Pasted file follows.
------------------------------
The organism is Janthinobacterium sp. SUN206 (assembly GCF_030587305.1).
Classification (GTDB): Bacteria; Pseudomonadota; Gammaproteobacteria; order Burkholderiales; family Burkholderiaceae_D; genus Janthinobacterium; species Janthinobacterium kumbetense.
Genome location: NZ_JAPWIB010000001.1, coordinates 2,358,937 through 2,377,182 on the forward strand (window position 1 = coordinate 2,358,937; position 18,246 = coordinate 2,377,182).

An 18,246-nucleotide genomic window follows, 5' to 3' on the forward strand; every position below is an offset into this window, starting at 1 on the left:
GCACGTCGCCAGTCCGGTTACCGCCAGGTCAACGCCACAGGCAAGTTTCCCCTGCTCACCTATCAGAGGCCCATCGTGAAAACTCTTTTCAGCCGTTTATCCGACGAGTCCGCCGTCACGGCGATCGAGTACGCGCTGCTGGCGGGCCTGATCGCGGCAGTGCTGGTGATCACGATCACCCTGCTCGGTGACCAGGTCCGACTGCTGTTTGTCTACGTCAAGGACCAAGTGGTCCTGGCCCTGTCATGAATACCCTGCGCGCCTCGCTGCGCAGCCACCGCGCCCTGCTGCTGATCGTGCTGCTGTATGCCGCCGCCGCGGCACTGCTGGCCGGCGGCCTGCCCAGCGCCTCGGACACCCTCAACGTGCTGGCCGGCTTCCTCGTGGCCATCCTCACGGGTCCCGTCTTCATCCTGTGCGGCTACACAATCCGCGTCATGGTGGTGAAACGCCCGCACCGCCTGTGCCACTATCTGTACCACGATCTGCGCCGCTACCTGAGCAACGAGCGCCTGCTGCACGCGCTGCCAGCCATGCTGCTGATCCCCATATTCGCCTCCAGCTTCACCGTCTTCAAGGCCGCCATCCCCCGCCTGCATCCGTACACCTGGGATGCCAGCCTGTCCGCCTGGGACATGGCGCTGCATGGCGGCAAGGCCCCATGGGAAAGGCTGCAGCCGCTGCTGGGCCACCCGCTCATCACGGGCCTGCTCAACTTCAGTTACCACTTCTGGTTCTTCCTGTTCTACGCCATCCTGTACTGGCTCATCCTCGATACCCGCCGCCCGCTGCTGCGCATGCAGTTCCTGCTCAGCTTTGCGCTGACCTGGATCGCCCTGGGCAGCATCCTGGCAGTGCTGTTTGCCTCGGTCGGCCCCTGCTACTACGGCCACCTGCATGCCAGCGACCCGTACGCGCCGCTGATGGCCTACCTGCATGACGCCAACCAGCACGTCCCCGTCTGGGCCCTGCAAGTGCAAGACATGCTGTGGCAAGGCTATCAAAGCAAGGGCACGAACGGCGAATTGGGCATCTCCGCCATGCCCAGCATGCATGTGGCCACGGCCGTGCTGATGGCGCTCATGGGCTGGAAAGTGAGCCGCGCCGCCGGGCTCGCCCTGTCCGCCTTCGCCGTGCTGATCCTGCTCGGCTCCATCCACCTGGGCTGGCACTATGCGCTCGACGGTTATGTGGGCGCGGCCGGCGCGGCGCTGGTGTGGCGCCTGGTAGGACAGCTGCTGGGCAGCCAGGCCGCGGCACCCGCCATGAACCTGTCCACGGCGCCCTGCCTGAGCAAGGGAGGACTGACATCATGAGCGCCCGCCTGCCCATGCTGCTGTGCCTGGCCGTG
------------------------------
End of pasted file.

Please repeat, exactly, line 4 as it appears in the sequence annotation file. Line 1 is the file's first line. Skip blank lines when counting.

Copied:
An 18,246-nucleotide genomic window follows, 5' to 3' on the forward strand; every position below is an offset into this window, starting at 1 on the left: